... we don't know much, but a stranger don't ride through these hills more than once for the scenery; the second time he's got to tell why; and the third time—well, Miss, you kin tell the little fella' that there ain't ...
— The Port of Missing Men • Meredith Nicholson

... were Es-sat and the returning party of Kor-ul-lul that had pursued her kin; before her, across the next ridge, was the Kor-ul-gryf, the lair of the terrifying monsters that brought the chill of fear to every inhabitant of Pal-ul-don; below her, in the valley, was the country of the Ho-don, where she could look for only slavery, or death; here were the Kor-ul-lul, the ...
— Tarzan the Terrible • Edgar Rice Burroughs

... "I guess I kin resk it 'n' take my chances as they come," said Barker, in a voice which sounded husky and strange. And he took great strides ...
— Lippincott's Magazine, November 1885 • Various

... border. While I observed the natural advantages and fancied the glades and bottoms dotted with happy cabins, I did not forget the dead Delaware floating down the river, nor ignore the probability of some of his kin discovering the murder before sundown and taking the path ...
— A Virginia Scout • Hugh Pendexter

... man," he hastened to add, "for God knows that I did humble myself to the ground that I might save his head from the axe of the King's executioner! And he disgraced me by running away to Scotland on the very night that I had gained Henry's pardon for him. Nay; I have no kin with cowards!" ...
— Robin Hood • Paul Creswick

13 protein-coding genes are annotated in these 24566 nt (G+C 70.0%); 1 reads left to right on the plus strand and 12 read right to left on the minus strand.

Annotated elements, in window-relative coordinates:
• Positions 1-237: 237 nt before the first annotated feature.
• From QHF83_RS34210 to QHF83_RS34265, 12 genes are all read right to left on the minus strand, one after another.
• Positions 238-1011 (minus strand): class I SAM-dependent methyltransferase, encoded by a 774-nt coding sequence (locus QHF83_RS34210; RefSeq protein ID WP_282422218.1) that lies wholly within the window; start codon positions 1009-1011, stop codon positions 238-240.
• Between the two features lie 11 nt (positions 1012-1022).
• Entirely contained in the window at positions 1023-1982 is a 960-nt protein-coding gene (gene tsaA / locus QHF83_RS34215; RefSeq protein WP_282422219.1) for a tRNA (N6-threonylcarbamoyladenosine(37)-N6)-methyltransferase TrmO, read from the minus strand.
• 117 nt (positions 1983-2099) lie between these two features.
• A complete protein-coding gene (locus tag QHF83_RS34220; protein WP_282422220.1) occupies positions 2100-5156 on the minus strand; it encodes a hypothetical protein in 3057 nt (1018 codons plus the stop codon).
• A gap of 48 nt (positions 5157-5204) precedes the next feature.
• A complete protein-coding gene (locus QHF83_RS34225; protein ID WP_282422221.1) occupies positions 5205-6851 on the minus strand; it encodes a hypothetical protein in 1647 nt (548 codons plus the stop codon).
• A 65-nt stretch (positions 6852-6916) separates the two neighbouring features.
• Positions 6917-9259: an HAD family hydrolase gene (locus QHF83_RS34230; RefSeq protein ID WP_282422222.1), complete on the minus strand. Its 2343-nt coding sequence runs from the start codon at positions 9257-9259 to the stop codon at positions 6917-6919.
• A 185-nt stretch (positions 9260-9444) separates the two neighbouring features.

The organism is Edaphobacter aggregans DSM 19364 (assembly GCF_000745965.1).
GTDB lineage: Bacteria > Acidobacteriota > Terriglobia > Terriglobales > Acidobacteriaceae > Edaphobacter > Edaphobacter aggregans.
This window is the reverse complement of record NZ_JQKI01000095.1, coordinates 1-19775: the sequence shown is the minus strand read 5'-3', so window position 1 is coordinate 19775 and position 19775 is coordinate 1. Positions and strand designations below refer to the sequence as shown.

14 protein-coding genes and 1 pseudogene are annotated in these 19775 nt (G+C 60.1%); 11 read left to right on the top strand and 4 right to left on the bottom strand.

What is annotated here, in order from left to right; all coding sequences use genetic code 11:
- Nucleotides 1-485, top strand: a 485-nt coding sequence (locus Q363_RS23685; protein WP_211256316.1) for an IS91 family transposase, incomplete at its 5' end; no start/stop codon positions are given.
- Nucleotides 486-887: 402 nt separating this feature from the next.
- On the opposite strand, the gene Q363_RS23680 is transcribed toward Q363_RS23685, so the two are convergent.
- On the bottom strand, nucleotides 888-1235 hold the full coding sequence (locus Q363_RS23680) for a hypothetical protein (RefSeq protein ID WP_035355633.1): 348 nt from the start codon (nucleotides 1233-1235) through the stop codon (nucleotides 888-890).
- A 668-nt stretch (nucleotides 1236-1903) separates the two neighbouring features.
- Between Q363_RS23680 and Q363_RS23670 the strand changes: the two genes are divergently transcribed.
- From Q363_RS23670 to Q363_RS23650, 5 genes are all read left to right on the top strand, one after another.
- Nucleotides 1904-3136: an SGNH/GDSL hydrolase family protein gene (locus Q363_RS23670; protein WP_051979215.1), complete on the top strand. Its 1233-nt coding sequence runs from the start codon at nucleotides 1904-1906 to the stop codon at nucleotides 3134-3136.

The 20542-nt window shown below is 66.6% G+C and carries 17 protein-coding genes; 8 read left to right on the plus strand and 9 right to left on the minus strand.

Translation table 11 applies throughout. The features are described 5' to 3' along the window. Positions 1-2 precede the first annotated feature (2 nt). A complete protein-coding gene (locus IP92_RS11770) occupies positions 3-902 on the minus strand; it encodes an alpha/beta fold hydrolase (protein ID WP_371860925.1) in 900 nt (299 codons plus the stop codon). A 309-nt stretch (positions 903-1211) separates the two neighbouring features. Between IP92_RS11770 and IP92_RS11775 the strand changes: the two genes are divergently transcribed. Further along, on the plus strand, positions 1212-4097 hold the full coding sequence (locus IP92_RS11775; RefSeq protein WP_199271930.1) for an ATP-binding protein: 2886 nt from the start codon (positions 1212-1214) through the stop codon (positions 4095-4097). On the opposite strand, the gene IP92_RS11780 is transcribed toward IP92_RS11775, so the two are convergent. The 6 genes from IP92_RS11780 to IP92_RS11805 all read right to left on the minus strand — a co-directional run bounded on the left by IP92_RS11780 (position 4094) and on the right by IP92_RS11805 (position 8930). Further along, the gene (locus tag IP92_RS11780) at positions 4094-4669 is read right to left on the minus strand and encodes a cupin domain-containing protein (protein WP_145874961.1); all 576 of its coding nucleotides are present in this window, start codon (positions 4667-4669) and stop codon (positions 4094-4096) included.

... were, we may suppose, peasant farmers, like the ancestors of Burns and Hogg; and Knox, though he married a maid of the Queen's kin, bore traces of his descent. "A man ungrateful and unpleasable," Northumberland styled him: he was one who could not "smiling, put a question by"; if he had to remonstrate even with a person whom it was desirable to conciliate, he stated his case ...
— John Knox and the Reformation • Andrew Lang

... an old woman has a right to expect. The Most High is good!" Malka was in her most amiable mood, to emphasize to outsiders the injustice of her kin in quarrelling with her. She was a tall woman of fifty, with a tanned equine gypsy face surmounted by a black wig, and decorated laterally by great gold earrings. Great black eyes blazed beneath great black eyebrows, and the skin between ...
— Children of the Ghetto • I. Zangwill

... in a slow voice. "Love is the soul of the world. I am no better than a mouthing fool, but I believe the perfect lover to be next of kin to the angels." ...